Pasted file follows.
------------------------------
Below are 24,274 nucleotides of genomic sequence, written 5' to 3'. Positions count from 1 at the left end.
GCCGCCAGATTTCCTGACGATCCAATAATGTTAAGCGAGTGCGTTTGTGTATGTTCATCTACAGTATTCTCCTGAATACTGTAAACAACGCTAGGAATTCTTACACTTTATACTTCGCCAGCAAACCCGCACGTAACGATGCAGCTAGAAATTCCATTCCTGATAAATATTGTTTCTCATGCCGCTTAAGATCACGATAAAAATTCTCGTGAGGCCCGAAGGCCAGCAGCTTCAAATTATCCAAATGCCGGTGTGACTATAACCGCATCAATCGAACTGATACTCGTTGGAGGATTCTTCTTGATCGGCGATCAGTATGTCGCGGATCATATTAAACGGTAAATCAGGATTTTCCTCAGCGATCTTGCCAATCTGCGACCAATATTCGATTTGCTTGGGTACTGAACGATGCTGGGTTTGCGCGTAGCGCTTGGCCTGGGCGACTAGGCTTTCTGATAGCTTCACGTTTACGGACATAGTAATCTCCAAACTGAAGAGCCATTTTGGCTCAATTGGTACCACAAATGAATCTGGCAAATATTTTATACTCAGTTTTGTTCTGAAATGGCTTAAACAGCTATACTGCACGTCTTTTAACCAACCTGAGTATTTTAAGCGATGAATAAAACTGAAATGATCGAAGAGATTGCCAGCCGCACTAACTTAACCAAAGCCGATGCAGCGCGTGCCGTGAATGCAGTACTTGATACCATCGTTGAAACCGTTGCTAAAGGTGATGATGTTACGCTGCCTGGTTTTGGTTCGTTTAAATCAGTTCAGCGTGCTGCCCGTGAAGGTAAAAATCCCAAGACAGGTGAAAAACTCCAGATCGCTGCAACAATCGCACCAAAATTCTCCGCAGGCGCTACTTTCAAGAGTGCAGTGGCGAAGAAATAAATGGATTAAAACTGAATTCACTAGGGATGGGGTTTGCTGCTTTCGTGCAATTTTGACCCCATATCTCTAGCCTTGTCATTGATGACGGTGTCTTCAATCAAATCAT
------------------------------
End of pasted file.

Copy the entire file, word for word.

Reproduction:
Below are 24,274 nucleotides of genomic sequence, written 5' to 3'. Positions count from 1 at the left end.
GCCGCCAGATTTCCTGACGATCCAATAATGTTAAGCGAGTGCGTTTGTGTATGTTCATCTACAGTATTCTCCTGAATACTGTAAACAACGCTAGGAATTCTTACACTTTATACTTCGCCAGCAAACCCGCACGTAACGATGCAGCTAGAAATTCCATTCCTGATAAATATTGTTTCTCATGCCGCTTAAGATCACGATAAAAATTCTCGTGAGGCCCGAAGGCCAGCAGCTTCAAATTATCCAAATGCCGGTGTGACTATAACCGCATCAATCGAACTGATACTCGTTGGAGGATTCTTCTTGATCGGCGATCAGTATGTCGCGGATCATATTAAACGGTAAATCAGGATTTTCCTCAGCGATCTTGCCAATCTGCGACCAATATTCGATTTGCTTGGGTACTGAACGATGCTGGGTTTGCGCGTAGCGCTTGGCCTGGGCGACTAGGCTTTCTGATAGCTTCACGTTTACGGACATAGTAATCTCCAAACTGAAGAGCCATTTTGGCTCAATTGGTACCACAAATGAATCTGGCAAATATTTTATACTCAGTTTTGTTCTGAAATGGCTTAAACAGCTATACTGCACGTCTTTTAACCAACCTGAGTATTTTAAGCGATGAATAAAACTGAAATGATCGAAGAGATTGCCAGCCGCACTAACTTAACCAAAGCCGATGCAGCGCGTGCCGTGAATGCAGTACTTGATACCATCGTTGAAACCGTTGCTAAAGGTGATGATGTTACGCTGCCTGGTTTTGGTTCGTTTAAATCAGTTCAGCGTGCTGCCCGTGAAGGTAAAAATCCCAAGACAGGTGAAAAACTCCAGATCGCTGCAACAATCGCACCAAAATTCTCCGCAGGCGCTACTTTCAAGAGTGCAGTGGCGAAGAAATAAATGGATTAAAACTGAATTCACTAGGGATGGGGTTTGCTGCTTTCGTGCAATTTTGACCCCATATCTCTAGCCTTGTCATTGATGACGGTGTCTTCAATCAAATCAT